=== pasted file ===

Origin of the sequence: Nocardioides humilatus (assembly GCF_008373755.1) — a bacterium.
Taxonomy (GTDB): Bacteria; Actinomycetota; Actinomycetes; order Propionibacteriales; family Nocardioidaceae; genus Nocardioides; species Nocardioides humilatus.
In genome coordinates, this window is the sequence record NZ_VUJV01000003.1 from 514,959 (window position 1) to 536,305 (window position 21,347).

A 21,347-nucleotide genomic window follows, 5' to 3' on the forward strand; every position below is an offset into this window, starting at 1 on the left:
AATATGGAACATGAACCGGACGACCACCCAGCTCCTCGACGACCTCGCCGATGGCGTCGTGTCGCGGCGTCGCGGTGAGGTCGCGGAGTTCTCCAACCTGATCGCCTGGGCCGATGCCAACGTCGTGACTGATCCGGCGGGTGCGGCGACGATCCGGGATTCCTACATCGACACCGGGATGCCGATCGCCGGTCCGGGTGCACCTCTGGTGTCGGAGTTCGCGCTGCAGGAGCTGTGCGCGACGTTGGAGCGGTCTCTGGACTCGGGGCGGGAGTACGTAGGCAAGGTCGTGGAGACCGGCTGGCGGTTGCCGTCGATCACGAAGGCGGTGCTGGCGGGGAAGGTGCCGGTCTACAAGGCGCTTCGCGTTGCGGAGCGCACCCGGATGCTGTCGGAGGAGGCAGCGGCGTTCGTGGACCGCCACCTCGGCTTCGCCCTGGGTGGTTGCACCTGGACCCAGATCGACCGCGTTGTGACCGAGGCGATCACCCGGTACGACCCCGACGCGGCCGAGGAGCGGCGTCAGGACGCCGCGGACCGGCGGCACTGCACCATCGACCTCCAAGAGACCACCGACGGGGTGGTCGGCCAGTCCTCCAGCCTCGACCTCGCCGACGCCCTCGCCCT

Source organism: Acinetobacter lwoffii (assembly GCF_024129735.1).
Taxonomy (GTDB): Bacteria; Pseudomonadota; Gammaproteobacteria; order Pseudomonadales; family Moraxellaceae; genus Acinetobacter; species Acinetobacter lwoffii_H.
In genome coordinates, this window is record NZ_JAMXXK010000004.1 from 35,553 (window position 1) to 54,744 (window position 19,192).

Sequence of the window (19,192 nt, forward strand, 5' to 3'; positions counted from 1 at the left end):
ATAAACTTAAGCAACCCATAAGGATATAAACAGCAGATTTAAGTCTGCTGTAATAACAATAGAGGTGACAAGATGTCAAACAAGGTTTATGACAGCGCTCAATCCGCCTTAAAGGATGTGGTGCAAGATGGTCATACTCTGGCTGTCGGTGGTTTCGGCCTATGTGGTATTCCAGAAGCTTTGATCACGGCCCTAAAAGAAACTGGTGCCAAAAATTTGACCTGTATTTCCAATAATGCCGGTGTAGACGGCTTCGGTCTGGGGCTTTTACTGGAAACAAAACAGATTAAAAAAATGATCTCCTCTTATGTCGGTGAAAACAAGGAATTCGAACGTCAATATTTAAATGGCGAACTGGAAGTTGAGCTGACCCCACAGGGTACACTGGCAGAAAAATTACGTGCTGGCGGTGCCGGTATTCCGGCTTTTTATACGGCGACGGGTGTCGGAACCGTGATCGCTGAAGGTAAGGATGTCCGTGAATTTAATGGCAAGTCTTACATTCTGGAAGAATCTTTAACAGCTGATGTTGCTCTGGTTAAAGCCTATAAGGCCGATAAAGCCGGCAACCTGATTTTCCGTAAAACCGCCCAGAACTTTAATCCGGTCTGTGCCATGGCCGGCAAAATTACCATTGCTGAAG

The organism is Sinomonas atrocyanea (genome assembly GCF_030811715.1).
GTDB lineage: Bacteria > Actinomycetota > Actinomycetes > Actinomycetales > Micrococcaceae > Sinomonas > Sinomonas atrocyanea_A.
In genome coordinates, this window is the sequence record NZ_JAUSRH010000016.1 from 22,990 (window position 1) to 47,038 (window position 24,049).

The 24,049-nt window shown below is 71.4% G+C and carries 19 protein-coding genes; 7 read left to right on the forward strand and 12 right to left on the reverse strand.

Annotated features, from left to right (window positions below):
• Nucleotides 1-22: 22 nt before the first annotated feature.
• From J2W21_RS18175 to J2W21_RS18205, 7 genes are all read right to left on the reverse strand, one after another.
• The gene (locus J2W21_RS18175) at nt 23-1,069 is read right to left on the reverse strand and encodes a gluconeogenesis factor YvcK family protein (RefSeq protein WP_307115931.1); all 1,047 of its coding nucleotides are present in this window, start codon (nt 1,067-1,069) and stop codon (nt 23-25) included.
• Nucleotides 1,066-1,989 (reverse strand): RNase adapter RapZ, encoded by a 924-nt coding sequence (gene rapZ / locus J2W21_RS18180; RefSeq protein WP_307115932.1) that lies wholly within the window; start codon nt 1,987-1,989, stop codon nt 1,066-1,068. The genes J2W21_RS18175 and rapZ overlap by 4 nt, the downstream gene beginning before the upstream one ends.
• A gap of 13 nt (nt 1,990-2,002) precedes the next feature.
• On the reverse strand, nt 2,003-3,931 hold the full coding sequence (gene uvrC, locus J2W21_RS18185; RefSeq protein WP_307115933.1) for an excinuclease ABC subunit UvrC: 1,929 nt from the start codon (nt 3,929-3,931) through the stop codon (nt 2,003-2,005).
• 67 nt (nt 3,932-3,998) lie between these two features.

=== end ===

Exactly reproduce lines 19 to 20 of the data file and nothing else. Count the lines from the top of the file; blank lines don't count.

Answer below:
• Nucleotides 1,066-1,989 (reverse strand): RNase adapter RapZ, encoded by a 924-nt coding sequence (gene rapZ / locus J2W21_RS18180; RefSeq protein WP_307115932.1) that lies wholly within the window; start codon nt 1,987-1,989, stop codon nt 1,066-1,068. The genes J2W21_RS18175 and rapZ overlap by 4 nt, the downstream gene beginning before the upstream one ends.
• A gap of 13 nt (nt 1,990-2,002) precedes the next feature.